But it’s arbitrary. It’s not at all arbitrary. I’ve heard, “Oh this. You need this,” and been handed a record by the same person who bluntly dismissed another album that probably saved someone else’s life. We’ll call this “High Fidelity record store employee image reflection.” Maybe you once made serious love to Dinosaur Jr.’s Feel the Pain and you will never forget. Maybe you stumbled into The Legion of Doom basement and saw Against Me! before they used electricity and you played-the-shit out of Crime till it got crushed when the tape player you mounted on your bike with a bungee cord didn’t hold.
Another scenario: You’re in the grocery store opening the freezer when a song plays over the speakers that makes you forget that you came for frozen pizza, not a Neil Diamond song. Do I even like Neil Diamond? You think while nodding your head. You do! You just did. Does anyone really? Who cares! That’s your song, if you want it, it’s yours. Why? Why not? Why the fuck not? You felt good and then you bought pizza. I’m talking about the right place at the right time. You were in traffic after work and your ears were in an accident with Cheap Trick. Thank you my FM comrade, you treacherous corporate zoo! Yes, sometimes you ride the waves.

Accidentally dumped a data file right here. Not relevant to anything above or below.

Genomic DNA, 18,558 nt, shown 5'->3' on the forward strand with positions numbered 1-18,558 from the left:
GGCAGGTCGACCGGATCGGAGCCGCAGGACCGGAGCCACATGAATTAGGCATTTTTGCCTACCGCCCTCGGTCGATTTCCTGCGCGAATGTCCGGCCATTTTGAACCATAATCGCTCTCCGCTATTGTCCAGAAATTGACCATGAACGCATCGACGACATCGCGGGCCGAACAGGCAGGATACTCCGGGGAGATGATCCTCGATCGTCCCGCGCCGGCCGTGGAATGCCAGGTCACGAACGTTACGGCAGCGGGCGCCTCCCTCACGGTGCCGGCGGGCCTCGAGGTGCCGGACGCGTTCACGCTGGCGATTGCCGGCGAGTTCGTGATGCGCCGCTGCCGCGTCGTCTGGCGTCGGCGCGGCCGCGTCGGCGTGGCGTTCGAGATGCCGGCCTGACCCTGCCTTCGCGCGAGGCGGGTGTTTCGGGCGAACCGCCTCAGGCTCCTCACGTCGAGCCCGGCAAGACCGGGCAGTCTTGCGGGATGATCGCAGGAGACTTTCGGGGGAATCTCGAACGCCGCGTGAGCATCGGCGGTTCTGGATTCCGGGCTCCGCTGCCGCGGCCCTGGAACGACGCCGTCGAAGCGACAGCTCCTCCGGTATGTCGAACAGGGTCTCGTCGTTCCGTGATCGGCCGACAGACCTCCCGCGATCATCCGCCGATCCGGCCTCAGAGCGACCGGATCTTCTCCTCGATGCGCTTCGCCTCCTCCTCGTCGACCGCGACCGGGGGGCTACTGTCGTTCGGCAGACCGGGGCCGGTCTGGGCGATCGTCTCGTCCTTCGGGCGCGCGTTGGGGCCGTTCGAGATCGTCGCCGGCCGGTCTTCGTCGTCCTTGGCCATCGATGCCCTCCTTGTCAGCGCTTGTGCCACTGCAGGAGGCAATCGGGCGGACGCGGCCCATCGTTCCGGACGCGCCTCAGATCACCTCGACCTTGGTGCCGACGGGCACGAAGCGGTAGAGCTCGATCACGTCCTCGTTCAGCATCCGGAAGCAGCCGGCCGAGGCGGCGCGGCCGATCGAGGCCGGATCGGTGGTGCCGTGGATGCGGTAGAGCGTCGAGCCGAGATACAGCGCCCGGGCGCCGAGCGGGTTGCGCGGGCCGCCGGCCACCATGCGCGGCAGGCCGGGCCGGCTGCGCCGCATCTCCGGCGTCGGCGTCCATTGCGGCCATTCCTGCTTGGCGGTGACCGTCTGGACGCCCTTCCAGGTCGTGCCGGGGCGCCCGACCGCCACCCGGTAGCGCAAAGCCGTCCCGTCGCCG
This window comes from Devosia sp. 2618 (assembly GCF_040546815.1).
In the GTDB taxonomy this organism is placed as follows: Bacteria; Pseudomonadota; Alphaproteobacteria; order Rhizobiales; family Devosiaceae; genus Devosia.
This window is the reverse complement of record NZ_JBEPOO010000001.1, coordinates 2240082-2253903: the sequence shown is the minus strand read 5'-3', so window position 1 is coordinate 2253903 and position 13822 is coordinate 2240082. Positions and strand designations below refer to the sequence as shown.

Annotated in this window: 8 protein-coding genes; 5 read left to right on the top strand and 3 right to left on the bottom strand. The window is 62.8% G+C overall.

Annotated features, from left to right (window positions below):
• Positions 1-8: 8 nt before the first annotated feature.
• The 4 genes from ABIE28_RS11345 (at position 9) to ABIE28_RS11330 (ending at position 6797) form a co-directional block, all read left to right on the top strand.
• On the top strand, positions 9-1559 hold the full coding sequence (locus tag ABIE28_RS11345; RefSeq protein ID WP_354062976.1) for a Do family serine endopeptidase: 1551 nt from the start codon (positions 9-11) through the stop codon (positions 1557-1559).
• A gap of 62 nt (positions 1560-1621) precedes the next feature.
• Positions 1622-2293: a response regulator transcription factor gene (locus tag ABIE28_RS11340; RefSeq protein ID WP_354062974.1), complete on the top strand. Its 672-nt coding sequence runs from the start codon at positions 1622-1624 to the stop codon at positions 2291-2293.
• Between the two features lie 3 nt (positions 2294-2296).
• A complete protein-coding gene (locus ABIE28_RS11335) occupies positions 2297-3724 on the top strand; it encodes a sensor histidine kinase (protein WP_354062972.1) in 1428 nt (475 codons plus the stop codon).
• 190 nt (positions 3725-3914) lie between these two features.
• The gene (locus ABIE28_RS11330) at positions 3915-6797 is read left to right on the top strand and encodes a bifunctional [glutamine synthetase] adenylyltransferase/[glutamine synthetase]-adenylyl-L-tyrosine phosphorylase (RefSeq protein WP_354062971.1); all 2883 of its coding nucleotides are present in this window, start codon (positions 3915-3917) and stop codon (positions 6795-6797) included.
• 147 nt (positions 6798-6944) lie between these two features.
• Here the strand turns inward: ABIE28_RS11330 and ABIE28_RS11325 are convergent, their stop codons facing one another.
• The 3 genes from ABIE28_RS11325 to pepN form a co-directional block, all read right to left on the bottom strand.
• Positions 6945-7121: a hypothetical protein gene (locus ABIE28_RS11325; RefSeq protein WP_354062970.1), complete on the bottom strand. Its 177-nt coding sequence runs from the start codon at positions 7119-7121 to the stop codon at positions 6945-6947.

In life, you’re on a walk and music barks like a leash-less dog and you can chase that dog and if you catch it you can take it home. Congrats, you found a dog! Or did it find you? The dog is domestic. The dog cannot be tamed. Dog is in heat. Dog is dreamy. Dog is stinky. Dog is a damn dog. You love it you hate it someone else please take it, you get another dog. A dog barked and you should give your body some credit for efficiently converting sound waves into brain waves into decisions. In the case of this mixtape, give me and Dan all or zero credit. We are both alive and music has been very near by all the time. My recommendation: Stroll around with your ears out. Get all Doobie Brothers and listen to the music. Or don’t. Pick your own hits. There’s billions of bands. Billions of lids.
* A cassette tape will not cover a pint glass. A computer will knock it over. iPod, almost.
* http://en.wikipedia.org/wiki/Our_Band_Could_Be_Your_Life